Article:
In the accompanying paper, Goldberger and Haklai describe how the Israeli health system has made considerable progress in reducing deaths amenable to medical care in the past decade. Deaths from these causes have fallen by slightly over 3% per annum, which is better than has been achieved in a number of European countries, but still not as good as the best performers. This raises the question of what else needs to be done to achieve even better results in the next decade.
Reductions in deaths amenable to medical care come about for four main reasons. The first is innovation, with new models of care being developed and implemented. Historically, examples include the discovery of penicillin as a means to treat common bacterial infections, the development of anti-retrovirals to treat HIV infection, and the use of chemotherapy to treat cancers such as childhood leukaemia and testicular cancer. More often, the effects are less dramatic, as new drugs incrementally improve outcome, such as the use of combination therapy to treat hypertension. However, innovation alone makes relatively little contribution to health outcomes; what matters is that the new approaches to health care reach those in need. This takes us to the second factor, coverage of the population by health care. The impact is most easily seen where health care is not provided universally, most notably in the United States, where rates of amenable mortality lag increasingly far behind those seen in European health systems. However, even in Israel, where coverage is universal, the high level of co-payments and other costs of obtaining care mean that a substantially higher proportion of the population forego treatment than in comparable European countries. The third factor is quality of care. Improvements in the outcomes from major trauma in British emergency departments were not due to innovative treatments or to improved access to care, given the existence of the National Health Service. What was found to be important was a combination of many small changes, such as improved training of staff in advanced life support, greater involvement of senior doctors, and the implementation of quality assurance systems. However, there is a fourth, which tends to be rather less well recognised but is likely to be at least as important. This is adherence to treatment, something which is often much less than health professionals and policymakers realise.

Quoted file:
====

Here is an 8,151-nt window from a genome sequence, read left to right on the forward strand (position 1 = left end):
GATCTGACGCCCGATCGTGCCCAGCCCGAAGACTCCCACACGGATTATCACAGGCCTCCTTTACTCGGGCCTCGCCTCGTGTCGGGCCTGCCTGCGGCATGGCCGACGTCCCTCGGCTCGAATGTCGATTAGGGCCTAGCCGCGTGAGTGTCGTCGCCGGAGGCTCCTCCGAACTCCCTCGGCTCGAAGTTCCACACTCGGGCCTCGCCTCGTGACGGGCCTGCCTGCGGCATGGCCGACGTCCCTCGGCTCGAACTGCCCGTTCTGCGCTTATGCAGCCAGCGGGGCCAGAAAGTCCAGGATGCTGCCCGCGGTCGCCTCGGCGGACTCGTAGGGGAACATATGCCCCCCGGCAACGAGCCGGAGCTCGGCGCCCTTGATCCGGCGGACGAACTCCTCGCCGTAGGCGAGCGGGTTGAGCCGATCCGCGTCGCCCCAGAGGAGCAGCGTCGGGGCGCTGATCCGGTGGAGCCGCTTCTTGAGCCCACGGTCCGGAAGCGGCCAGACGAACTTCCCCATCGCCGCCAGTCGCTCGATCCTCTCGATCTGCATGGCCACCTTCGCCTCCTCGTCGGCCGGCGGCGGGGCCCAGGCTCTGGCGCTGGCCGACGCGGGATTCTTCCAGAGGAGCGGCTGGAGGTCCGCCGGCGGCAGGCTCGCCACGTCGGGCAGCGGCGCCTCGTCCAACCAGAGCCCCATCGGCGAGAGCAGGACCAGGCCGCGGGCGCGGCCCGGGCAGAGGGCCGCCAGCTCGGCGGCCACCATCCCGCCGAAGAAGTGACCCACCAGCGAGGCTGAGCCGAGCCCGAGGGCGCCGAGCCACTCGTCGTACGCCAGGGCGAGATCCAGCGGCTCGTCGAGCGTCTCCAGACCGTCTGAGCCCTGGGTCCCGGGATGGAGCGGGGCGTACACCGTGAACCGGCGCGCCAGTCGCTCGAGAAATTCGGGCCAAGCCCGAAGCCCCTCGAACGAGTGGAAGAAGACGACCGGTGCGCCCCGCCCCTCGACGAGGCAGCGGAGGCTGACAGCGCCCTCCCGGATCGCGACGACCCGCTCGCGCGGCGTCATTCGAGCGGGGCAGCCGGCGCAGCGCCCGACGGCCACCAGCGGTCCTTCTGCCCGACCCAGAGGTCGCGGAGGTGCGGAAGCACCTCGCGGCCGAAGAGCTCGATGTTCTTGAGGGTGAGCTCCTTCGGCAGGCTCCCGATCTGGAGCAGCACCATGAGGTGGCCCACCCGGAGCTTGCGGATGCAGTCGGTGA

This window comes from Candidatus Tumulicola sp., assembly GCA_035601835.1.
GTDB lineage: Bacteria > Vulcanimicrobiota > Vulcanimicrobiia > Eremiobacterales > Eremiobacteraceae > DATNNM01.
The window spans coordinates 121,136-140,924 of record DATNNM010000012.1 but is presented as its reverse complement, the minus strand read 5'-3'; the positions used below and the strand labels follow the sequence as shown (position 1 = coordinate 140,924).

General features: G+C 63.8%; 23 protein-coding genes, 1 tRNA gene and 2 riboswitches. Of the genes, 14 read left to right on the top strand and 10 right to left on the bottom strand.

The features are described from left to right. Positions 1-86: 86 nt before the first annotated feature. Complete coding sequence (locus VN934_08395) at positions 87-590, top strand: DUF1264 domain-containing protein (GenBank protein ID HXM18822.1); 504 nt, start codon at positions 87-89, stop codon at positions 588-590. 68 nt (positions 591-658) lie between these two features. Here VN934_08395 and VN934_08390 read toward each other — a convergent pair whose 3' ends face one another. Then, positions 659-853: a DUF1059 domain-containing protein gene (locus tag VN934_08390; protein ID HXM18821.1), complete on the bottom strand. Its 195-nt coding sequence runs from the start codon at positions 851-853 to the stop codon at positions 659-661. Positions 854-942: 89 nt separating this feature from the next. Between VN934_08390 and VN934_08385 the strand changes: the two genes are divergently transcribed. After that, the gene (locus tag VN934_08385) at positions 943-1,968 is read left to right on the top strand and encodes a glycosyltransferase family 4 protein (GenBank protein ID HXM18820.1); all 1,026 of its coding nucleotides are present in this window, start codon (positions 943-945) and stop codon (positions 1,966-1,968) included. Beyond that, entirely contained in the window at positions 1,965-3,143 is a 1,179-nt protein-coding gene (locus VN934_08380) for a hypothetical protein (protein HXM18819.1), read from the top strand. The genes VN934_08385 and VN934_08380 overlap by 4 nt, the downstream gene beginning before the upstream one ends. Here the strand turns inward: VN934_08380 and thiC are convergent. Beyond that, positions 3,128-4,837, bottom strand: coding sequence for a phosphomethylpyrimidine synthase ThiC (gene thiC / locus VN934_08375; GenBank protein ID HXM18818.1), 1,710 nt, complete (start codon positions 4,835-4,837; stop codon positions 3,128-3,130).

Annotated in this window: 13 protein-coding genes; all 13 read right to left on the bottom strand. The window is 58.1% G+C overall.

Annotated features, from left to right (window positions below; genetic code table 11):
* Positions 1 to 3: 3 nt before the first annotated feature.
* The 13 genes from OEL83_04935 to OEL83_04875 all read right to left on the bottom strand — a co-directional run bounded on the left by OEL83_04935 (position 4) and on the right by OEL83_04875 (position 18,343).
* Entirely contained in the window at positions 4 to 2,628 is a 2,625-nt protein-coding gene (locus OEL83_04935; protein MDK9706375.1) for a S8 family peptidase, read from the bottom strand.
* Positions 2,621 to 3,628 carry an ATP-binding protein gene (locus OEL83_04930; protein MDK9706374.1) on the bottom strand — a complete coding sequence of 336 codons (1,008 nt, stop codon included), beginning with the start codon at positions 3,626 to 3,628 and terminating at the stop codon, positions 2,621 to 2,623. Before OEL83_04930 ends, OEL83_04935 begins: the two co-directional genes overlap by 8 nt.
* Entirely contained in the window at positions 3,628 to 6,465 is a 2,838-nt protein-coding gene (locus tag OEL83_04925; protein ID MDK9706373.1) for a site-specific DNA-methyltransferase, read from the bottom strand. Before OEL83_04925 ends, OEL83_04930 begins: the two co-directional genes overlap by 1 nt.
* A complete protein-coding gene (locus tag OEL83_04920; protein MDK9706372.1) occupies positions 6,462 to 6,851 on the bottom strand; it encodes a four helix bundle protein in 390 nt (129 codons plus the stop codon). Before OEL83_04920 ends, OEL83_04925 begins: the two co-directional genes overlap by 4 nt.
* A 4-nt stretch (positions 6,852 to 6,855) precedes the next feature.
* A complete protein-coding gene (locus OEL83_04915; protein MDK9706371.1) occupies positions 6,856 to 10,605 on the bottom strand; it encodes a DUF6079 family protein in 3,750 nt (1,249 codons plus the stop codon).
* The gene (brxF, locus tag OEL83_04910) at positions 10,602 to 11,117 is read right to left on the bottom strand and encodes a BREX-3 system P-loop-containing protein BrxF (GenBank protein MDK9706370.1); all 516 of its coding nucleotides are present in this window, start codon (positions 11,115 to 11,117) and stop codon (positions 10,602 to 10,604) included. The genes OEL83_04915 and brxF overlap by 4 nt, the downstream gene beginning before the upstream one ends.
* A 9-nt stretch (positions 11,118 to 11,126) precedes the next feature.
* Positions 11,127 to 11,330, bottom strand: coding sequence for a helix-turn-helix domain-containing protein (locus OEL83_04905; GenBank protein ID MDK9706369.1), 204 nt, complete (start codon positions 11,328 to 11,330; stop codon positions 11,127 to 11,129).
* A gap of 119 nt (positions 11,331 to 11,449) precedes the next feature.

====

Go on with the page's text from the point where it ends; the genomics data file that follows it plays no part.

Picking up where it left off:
What are the priorities?
Which of these should Israeli policy makers prioritise to improve Israel's relative position with regard to overall amenable mortality and the pattern of cause-specific amenable mortality Therapeutic innovation has long ago moved into the global arena and while there may be economic arguments for strengthening the Israeli pharmaceutical industry, it is not especially important for population health. Population coverage should not be a problem, given the provision of universal coverage, although as Goldberger and Haklai note, coverage is uneven, both geographically and by ethnicity. There is always more that can be done to improve quality, especially in a health system that is under increasing financial constraints that place pressures on staff, but Israel has established functioning quality assurance systems that attract widespread professional support[6, 7] and achieves good performance on process measures. There has, however, been rather less attention to adherence to prescribed therapy, even though the limited research that has been done shows high levels of non-adherence. Thus, while all of these aspects of care require attention, and in particular the evidence of foregone coverage due to costs of care due to co-payments, this commentary focuses on only one element, adherence to treatment, while noting that efforts to address this issue should be part of a comprehensive approach to achieving health gain.
The evidence from Israel is consistent with follow up data on patients elsewhere with common chronic conditions showing that up to 70% discontinue their prescribed treatment[9, 10] even though health professionals are often unaware of it, with one study finding that over 80% of patients would not tell their physicians that they were not taking their prescribed medicines. Non-adherence is found among people of all sorts, with little impact of demographic variables, although some variation by condition being treated (e.g. higher adherence with HIV and cancer and lower with diabetes and pulmonary disease).